NEW DELHI: Foreign-funded non-government organisations (NGOs) are trying to “sabotage” a nuclear power plant under construction in Gorakhpur village in Fatehabad district in Haryana, sources tell The Sunday Guardian. It’s because of the protests that the project, which will generate power once completed, is running late.
The deadline for the “partial” production of power from the atomic power plant was the end of this year, but the constant protests organised by allegedly vested interest groups have impacted the project in a way that power generation may start only by 2025.
Anti-nuclear activists have been asking questions pertaining to the availability of water at the Gorakhpur plant and security aspects in case an accident occurs. They say that the only source of water in the area is a canal and that using water from the canal will lead to low availability of water for farmers in the region.
However, experts and the Nuclear Power Corporation of India Limited (NPCIL), the implementing authority for nuclear plants in the country, have already said that such questions are baseless.
On the condition of anonymity, a senior NPCIL official told The Sunday Guardian: “With regard to the Haryana nuclear power project, a team from the NPCIL had answered all the questions that were raised by the NGOs. The questions related to displacement of residents from the area, employment and hot water disposal have already been addressed, but the NGOs are posing a new question every day and those certainly cannot be answered right away.”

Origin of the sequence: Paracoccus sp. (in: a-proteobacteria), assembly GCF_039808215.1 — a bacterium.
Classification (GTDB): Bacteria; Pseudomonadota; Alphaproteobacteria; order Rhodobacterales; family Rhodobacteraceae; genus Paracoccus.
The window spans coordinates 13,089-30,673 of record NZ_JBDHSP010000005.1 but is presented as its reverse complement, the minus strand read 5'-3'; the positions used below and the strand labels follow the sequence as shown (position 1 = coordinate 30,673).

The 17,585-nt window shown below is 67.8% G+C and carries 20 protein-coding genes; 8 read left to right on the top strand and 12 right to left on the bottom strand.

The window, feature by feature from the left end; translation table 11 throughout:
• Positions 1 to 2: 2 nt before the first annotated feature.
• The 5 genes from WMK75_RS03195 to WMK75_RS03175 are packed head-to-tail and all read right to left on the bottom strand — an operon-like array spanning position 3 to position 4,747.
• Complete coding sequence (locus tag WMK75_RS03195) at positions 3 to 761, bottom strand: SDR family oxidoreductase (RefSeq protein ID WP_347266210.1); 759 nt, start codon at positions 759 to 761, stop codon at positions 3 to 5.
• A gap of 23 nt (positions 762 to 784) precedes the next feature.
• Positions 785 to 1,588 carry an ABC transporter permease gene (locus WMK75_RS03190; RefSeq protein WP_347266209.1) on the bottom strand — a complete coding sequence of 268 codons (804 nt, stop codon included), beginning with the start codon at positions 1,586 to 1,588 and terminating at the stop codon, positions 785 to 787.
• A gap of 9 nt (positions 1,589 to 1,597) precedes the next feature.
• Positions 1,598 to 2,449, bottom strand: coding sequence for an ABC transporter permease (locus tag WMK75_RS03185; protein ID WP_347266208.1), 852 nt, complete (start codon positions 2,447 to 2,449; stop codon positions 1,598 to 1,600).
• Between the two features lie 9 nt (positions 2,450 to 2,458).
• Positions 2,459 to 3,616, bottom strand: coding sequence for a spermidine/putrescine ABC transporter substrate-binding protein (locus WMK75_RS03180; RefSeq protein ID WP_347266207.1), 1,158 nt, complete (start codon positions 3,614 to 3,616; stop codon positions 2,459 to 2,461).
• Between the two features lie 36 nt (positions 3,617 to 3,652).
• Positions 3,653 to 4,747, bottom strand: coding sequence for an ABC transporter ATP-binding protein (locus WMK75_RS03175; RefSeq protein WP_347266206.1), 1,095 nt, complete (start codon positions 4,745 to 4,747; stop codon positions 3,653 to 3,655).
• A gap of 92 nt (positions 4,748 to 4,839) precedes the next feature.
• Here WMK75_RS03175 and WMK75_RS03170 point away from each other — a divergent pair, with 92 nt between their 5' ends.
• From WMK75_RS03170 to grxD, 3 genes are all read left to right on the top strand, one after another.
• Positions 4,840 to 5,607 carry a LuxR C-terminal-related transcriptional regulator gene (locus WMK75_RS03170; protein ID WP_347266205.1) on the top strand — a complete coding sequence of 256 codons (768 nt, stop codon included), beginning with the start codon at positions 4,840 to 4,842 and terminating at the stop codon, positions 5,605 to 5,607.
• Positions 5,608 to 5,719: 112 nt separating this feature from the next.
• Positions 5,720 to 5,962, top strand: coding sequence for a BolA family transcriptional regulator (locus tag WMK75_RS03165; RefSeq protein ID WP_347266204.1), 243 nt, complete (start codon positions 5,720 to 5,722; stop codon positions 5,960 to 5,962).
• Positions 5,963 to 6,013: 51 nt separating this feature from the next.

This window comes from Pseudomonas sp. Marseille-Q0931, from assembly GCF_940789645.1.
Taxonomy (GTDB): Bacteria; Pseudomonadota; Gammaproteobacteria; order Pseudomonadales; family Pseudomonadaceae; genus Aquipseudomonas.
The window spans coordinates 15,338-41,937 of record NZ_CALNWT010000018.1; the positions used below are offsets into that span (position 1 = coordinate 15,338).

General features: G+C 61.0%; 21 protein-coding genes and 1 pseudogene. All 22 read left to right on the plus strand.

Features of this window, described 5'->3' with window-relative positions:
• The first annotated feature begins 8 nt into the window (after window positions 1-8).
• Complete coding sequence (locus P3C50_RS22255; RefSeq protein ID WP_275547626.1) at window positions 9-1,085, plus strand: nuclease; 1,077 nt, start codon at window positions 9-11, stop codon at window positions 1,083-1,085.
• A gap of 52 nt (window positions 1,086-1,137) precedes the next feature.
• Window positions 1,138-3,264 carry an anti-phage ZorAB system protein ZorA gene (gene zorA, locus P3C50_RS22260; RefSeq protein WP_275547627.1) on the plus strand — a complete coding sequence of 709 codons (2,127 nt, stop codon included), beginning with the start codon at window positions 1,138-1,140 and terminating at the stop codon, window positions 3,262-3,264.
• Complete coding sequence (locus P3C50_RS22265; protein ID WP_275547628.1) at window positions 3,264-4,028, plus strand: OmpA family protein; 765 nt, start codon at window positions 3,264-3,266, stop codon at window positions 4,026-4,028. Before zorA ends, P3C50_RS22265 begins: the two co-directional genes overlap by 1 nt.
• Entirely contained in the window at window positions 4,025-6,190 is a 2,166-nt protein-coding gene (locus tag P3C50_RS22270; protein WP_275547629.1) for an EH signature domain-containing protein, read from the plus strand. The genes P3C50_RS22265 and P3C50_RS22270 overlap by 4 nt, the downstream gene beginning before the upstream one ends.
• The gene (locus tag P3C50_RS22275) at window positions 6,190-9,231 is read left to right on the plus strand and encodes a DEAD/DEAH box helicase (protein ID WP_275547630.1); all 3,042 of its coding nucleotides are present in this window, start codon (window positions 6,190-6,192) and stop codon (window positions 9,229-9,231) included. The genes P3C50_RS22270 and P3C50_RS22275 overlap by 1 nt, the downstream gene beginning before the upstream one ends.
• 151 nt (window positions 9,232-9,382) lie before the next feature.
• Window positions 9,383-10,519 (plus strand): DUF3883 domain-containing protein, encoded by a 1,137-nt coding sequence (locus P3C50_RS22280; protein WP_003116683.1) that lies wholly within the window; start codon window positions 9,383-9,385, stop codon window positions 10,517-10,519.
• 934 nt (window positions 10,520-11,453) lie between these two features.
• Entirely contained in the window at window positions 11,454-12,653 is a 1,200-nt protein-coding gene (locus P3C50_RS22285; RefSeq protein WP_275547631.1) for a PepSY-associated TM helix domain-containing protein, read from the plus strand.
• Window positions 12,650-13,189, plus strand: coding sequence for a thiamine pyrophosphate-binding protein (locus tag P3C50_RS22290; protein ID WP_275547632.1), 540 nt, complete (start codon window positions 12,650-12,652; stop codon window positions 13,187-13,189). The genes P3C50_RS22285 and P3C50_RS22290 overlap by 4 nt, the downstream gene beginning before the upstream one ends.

“Also, digging a borehole of 200 metre depth for disposal of hot water, or construction of pond for waste management, is a decision taken by the scientists; the NPCIL ensures 100% security. These are totally the experts’ decisions, but the protesting NGOs are misguiding the people. The NGOs are also creating fear in the minds of common people by citing examples of nuclear accidents in Japan and Russia, which is clearly unfair,” the same official said.
“India witnessed similar attempts from vested interests to sabotage the Kudankulam Nuclear Power Plant (KKNP) in the past and now the same foreign-funded groups of NGOs are trying to halt the country’s nuclear power projects. While most developed countries are switching to nuclear-based power projects that help them reduce carbon emission, our country is still reliant on coal-based power projects,” the official added.
Presently, excavation work is in progress at the Haryana atomic power project. The project is of 700 MW capacity and will be built in two phases. The approved completion cost of the project in Gorakhpur is Rs 20,594 crore. The project is expected to generate employment for about 2,000 persons on becoming operational.
According to the Department of Atomic Energy (DAE), the country is working on 21 new nuclear power reactors with a total installed capacity of 15,700 MW. Most of these projects are expected to be completed by 2025.
Most of these projects are being set up in Haryana, Rajasthan, Karnataka, Madhya Pradesh, Tamil Nadu, Maharashtra, Andhra Pradesh, Gujarat, and Haripur in West Bengal.